CultureShift is getting out of the studio and around town to highlight some of the coolest spots in the region. In our Summer Field Trip series, learn about the history of these locations and what makes them unique, beautiful, interesting and just all around awesome.
Standing tall on the corner of Trumbull and Martin Luther King Jr. Blvd. is Trinity Episcopal Church, one of the many intricately designed architectural sites in Detroit that has become part of the everyday landscape. The church is featured in Jeff Morrison’s “Guardians of Detroit: Architectural Sculpture in the Motor City,” out now from Wayne State University Press.
Built in 1892, under the financial contribution and creative curation of Detroit News founder James E. Scripps, Trinity Episcopal Church intrigues the eye with a medieval-Gothic aesthetic. Scripps’ fascination with architecture, specifically the design of churches from 14th century England, served as inspiration for the structural build of the historical landmark, brought to fruition by George Mason and Zachariah Rice.
The exterior of the church is carved with gorgeous detail and storytelling sequences that give a history to gargoyles, angels and the symbolic image of a “wolf in priests clothes.”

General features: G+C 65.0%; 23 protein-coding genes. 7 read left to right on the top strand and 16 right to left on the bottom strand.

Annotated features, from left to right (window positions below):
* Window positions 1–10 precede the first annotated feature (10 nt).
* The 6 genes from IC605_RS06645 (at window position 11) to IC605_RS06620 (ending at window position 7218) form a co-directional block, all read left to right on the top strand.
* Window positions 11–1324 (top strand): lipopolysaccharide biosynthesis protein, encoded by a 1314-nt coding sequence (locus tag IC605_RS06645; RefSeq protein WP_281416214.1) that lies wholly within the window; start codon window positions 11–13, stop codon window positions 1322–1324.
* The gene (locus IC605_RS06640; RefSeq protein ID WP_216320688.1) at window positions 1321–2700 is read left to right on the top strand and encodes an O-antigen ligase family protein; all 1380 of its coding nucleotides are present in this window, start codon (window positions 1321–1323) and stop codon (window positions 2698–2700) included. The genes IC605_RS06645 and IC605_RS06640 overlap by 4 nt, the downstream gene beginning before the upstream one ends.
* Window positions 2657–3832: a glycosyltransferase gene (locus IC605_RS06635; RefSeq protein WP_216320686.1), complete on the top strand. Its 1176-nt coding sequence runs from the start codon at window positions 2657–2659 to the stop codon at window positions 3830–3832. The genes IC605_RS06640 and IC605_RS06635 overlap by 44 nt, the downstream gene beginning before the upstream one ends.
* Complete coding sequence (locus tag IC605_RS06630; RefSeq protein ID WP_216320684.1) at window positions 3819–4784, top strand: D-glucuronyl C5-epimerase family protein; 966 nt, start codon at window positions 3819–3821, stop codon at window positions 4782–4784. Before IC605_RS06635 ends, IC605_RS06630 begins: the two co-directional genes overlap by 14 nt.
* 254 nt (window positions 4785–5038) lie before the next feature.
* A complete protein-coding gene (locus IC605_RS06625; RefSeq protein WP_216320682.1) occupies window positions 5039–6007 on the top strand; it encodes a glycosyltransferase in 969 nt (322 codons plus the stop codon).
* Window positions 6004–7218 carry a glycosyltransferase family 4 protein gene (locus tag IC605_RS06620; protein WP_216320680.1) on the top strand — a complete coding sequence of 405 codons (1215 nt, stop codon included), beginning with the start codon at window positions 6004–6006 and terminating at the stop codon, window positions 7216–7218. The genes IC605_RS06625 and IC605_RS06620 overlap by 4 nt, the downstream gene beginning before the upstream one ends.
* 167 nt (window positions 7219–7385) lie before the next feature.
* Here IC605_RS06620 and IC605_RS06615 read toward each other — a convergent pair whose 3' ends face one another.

“One of the more interesting gargoyles is on the side. It’s kind of damaged. You can see the metal from the spout… that was actually a wolf,” Morrison says. “He’s wearing a priest robe and holding a bible. It’s an expression of James Scripps’ belief to not trust the church that was becoming too worldly because it’s a wolf in priests clothing.”
Morrison and WDET’s Amanda LeClaire explored the church grounds to find more haunting details.
This piece was produced by WDET’s Rowan Niemisto.
Find more info about the book here.
Click the audio player above to listen to the story.